- Jackie Mallon |
As the fashion industry looks forward to a post-pandemic world in which we consider stepping out to visit our favorite stores, will the experience of shopping still feel good after months spent exclusively browsing product on our screens? Will the brick and mortar experience feel like a special event after such sustained abstinence? These questions are surely preoccupying retail CEOs everywhere. But there might be some nuggets to glean from a little documentary on Colette, the beloved Parisian family-run boutique that closed its doors in December 2017 after twenty years on the rue Saint-Honoré?
Colette, Mon Amour, a film by Hugues and Eliane Lawson-Body, co-produced by HighSnobiety documents the final six months of the iconic store’s existence and attempts to understand why the announcement of its closure was received with such grief during a decade when store closures were already so commonplace that we’d coined the term retailpocolypse. The film, available to stream on demand, had a private release event in Japan last September, but perhaps typical of these Covid times, has sailed somewhat under the radar without a wider theatrical release. It’s almost fitting for an exploration of the duo behind the original concept store. Colette Roussaux and her daughter Sarah Andelman, are one of the most unflashy, discreet pair of trendsetters the fashion world has ever known.
Yet their impact is legendary. As Pharrell William’s says in Colette, Mon Amour, “You want to buy the future, you came here.” Or Kanye West on the fact that people would visit Colette before they’d go to the Eiffel Tower: “It’s like going over and stopping at a friend’s house or something when you got in town.”
Can brick and mortar retail be this good again?
What made the store so iconic? When it launched in 1997, with few racks of clothing but an army of mannequins whose outfits were changed weekly, the department store dominated global retail. This was a number of years before the first Dover Street Market would open in London. Colette, with its high-low mix of gadgets and luxury fashion was met with confusion. Paris Match called it a nightmare, writing dismissively of the odious sales assistants, the store’s trendiness. But from the outset its practice of elevating subcultures and eliminating hierarchies defined it as a melting pot of rap music, skate culture, luxury fashion and global innovation. The documentary also makes clear that the racial diversity of the staff was unusual in Paris of the late 90s when black and brown people were mostly visible as security guards. The staff featured in the documentary refer to the Colette community as a family, are well-paid, some of them having worked there for years. Each one has a direct relationship with the founders. Peggy Lopez, an employee for fifteen years, in charge of stock, says of the namesake co-founder, “She is someone who really counts in my life.”
A true family business, the mother-daughter relationship comes across as the essence of the store’s success. Madame Colette, as she is affectionately known, speaks of the complementary relationship and complete trust that exists between her and her daughter and admits the store would not have existed without her daughter’s ambition and ability to seek out fascinating people. Sarah is described as magical and fantastical, a relationship-builder and risk taker with meticulous taste, but also a ruthless buyer with a beyond-discerning eye. “She knows what you’re going to want,” says Pharrell. “She shops for all of us without us even knowing.”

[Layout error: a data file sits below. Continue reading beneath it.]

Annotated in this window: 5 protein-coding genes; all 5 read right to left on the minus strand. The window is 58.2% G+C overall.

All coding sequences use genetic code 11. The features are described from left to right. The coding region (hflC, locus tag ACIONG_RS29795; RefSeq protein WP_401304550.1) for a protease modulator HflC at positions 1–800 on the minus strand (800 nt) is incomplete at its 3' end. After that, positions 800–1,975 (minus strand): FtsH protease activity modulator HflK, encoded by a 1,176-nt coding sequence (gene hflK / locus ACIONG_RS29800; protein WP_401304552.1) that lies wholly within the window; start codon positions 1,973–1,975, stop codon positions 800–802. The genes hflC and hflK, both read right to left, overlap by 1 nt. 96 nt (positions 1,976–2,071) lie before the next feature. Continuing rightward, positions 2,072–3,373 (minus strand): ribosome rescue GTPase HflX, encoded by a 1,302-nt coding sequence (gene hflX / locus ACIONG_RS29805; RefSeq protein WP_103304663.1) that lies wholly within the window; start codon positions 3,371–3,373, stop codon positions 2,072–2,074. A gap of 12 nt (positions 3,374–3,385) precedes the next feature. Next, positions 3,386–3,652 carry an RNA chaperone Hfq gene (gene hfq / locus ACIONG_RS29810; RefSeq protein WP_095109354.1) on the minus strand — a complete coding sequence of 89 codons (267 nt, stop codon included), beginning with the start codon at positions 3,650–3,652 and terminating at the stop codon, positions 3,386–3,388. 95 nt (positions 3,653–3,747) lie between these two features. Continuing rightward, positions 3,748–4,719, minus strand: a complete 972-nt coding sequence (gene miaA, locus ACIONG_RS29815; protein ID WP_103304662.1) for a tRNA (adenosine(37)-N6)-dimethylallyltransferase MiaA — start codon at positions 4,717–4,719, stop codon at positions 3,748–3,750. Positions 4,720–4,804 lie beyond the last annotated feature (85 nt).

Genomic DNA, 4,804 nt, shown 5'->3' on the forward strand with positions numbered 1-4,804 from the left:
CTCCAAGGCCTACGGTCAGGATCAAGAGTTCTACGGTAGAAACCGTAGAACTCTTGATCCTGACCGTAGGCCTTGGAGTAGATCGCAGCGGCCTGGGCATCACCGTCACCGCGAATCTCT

Playful curiosity was behind the assortment and Sarah traveled the world to assemble the most unexpected items such as two-dollar chewing gum next to two-thousand dollar watches. The respect for product innovation drove every decision and for an example one needed to look no further than the water bar on the ground floor which served 80 flavors of bottled water. Before collab was such an industry buzzword, Colette had logged a diverse range of creative partnerships from Chanel to Kaws, Murakami to Hermès, that caused lines of pilgrims to camp out along the rue Saint-Honoré. The store was part museum, part club, part store, part church.
Speaking in the film, Virgil Abloh recalls his book signing when a fight broke out in-store involving ASAP Rocky, and remembers thinking, “This is an eyedrop of the energy of the new generation.”
The emotion behind the perfect retail experience
A certain element of serendipity figured in the store’s unique success. The founders describe passing the empty building many times before eventually going inside. Suddenly, just like that, they knew the physical space was something special. “I think it’s a love story,” says Colette Roussaux. “We fell in love with it the first time we saw it.”
But as the documentary makes clear, the success of Colette amounted to so much more than the physical 700 square meters over three floors located at the center of Paris’s main shopping district. The spirit of discovery, feeling of community, and the memories that are recalled when the name is mentioned years later did not come from walls or columns, shelving or stairs. All this was the outcome of the immense human effort behind the institution. Both women slept only a few hours each night, answered every email, invested everything in their twenty-year love story. The success of Colette was a result of these women’s work. Colette, Mon Amour pays tribute to it.
Main photo from Colettemonamour.com, second image screenshot from Colette, Mon Amour.
Fashion editor Jackie Mallon is also an educator and author of Silk for the Feed Dogs, a novel set in the international fashion industry.